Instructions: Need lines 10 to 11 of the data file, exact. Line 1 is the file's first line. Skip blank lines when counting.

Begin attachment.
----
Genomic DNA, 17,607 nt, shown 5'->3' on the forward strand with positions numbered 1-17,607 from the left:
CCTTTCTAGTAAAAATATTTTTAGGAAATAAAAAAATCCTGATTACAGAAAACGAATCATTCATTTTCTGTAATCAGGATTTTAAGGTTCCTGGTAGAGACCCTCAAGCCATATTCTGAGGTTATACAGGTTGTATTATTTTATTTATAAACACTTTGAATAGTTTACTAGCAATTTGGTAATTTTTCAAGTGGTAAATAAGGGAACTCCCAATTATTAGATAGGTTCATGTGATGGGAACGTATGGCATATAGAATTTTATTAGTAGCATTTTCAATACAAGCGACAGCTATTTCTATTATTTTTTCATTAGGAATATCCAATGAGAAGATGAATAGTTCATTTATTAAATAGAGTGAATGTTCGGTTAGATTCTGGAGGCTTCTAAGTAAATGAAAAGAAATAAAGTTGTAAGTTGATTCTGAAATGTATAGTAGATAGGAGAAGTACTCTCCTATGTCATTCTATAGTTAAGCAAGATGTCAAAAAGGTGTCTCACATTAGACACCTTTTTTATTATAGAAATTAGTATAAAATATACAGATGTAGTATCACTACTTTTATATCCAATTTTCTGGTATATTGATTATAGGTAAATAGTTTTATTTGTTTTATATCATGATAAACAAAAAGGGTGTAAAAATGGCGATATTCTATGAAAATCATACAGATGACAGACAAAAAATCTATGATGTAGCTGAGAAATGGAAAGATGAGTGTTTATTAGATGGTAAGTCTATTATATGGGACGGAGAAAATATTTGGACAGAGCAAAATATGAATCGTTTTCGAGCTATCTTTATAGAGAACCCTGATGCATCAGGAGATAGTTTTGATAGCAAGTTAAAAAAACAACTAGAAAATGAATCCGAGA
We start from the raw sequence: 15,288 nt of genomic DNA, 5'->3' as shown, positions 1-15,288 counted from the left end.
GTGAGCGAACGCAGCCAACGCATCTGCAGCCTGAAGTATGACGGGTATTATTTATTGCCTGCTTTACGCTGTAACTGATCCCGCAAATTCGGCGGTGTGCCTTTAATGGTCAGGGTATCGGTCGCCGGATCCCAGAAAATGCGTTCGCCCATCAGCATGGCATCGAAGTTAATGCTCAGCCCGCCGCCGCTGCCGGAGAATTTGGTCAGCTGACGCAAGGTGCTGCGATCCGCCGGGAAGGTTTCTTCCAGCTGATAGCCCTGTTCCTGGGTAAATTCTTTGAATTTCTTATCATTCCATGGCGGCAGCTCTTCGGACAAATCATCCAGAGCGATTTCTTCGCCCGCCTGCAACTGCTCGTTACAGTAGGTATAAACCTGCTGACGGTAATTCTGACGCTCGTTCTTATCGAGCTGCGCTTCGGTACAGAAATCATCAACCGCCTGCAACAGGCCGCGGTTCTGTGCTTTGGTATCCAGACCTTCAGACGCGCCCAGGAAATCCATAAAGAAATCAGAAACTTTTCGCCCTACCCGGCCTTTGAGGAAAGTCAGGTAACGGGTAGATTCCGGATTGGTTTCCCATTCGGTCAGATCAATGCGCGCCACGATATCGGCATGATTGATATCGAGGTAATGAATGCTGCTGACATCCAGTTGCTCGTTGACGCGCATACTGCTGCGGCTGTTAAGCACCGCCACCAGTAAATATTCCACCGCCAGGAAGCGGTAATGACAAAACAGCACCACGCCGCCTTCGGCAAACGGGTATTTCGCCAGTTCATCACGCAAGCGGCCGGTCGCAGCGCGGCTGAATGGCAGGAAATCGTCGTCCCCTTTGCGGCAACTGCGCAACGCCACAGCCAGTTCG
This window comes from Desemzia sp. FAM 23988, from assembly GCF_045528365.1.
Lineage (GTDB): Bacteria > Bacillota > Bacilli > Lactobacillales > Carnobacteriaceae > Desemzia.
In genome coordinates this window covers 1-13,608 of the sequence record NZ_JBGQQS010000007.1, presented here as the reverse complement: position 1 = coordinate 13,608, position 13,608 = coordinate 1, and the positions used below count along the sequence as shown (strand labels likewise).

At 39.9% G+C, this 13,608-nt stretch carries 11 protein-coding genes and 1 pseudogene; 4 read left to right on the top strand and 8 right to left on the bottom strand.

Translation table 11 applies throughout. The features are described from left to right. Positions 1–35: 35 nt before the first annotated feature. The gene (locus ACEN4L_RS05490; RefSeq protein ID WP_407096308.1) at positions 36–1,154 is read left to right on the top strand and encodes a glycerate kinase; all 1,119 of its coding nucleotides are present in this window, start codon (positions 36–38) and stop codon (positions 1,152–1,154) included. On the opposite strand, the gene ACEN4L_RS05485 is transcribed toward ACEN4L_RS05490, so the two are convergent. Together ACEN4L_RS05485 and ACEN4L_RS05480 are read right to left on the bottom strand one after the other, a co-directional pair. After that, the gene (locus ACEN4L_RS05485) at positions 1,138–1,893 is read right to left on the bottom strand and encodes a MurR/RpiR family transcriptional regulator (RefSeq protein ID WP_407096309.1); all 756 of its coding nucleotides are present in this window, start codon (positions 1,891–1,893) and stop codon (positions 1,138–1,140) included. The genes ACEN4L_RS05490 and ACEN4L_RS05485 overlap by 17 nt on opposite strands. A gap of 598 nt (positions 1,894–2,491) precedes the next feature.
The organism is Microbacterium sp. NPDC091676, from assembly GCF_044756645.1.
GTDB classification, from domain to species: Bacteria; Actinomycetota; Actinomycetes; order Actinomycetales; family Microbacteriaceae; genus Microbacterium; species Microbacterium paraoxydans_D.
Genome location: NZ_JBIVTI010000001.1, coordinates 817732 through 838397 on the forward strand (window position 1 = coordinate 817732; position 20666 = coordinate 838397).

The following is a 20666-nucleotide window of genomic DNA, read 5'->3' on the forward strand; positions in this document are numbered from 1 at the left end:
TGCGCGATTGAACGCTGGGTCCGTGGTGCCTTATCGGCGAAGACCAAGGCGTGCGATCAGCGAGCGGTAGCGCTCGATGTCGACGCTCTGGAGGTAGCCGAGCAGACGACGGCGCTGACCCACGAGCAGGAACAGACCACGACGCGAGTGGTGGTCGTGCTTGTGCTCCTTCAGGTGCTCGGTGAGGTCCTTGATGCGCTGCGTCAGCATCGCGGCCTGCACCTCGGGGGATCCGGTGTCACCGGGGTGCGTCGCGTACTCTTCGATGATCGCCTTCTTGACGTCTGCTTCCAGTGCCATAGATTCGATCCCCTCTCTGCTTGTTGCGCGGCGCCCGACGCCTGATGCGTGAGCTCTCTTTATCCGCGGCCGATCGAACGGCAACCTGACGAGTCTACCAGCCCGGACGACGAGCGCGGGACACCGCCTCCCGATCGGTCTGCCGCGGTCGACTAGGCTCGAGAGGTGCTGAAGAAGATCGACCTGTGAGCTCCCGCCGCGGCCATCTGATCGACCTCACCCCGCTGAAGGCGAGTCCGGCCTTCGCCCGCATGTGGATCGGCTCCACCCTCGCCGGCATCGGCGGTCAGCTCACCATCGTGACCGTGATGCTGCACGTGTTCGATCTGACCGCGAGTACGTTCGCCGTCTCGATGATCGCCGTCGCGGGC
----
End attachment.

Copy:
The organism is Microbacterium sp. NPDC091676, from assembly GCF_044756645.1.
GTDB classification, from domain to species: Bacteria; Actinomycetota; Actinomycetes; order Actinomycetales; family Microbacteriaceae; genus Microbacterium; species Microbacterium paraoxydans_D.